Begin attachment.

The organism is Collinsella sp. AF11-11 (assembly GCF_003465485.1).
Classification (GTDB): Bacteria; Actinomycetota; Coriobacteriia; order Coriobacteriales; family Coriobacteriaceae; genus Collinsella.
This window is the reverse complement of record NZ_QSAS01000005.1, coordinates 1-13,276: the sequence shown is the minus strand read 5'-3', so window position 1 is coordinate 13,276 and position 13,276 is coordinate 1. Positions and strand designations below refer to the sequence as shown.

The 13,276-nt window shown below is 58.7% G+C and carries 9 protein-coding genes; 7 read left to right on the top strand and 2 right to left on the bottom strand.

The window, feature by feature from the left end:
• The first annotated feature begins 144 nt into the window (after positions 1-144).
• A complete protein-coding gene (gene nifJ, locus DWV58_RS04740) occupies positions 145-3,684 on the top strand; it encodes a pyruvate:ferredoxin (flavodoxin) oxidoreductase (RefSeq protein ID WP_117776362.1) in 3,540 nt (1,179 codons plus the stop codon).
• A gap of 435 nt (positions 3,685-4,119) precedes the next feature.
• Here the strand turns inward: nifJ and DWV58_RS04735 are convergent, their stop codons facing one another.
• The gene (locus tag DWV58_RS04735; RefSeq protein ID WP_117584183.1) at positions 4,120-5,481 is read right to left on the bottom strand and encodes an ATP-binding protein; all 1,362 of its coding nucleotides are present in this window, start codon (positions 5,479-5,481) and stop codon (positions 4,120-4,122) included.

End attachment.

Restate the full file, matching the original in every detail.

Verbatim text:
The organism is Collinsella sp. AF11-11 (assembly GCF_003465485.1).
Classification (GTDB): Bacteria; Actinomycetota; Coriobacteriia; order Coriobacteriales; family Coriobacteriaceae; genus Collinsella.
This window is the reverse complement of record NZ_QSAS01000005.1, coordinates 1-13,276: the sequence shown is the minus strand read 5'-3', so window position 1 is coordinate 13,276 and position 13,276 is coordinate 1. Positions and strand designations below refer to the sequence as shown.

The 13,276-nt window shown below is 58.7% G+C and carries 9 protein-coding genes; 7 read left to right on the top strand and 2 right to left on the bottom strand.

The window, feature by feature from the left end:
• The first annotated feature begins 144 nt into the window (after positions 1-144).
• A complete protein-coding gene (gene nifJ, locus DWV58_RS04740) occupies positions 145-3,684 on the top strand; it encodes a pyruvate:ferredoxin (flavodoxin) oxidoreductase (RefSeq protein ID WP_117776362.1) in 3,540 nt (1,179 codons plus the stop codon).
• A gap of 435 nt (positions 3,685-4,119) precedes the next feature.
• Here the strand turns inward: nifJ and DWV58_RS04735 are convergent, their stop codons facing one another.
• The gene (locus tag DWV58_RS04735; RefSeq protein ID WP_117584183.1) at positions 4,120-5,481 is read right to left on the bottom strand and encodes an ATP-binding protein; all 1,362 of its coding nucleotides are present in this window, start codon (positions 5,479-5,481) and stop codon (positions 4,120-4,122) included.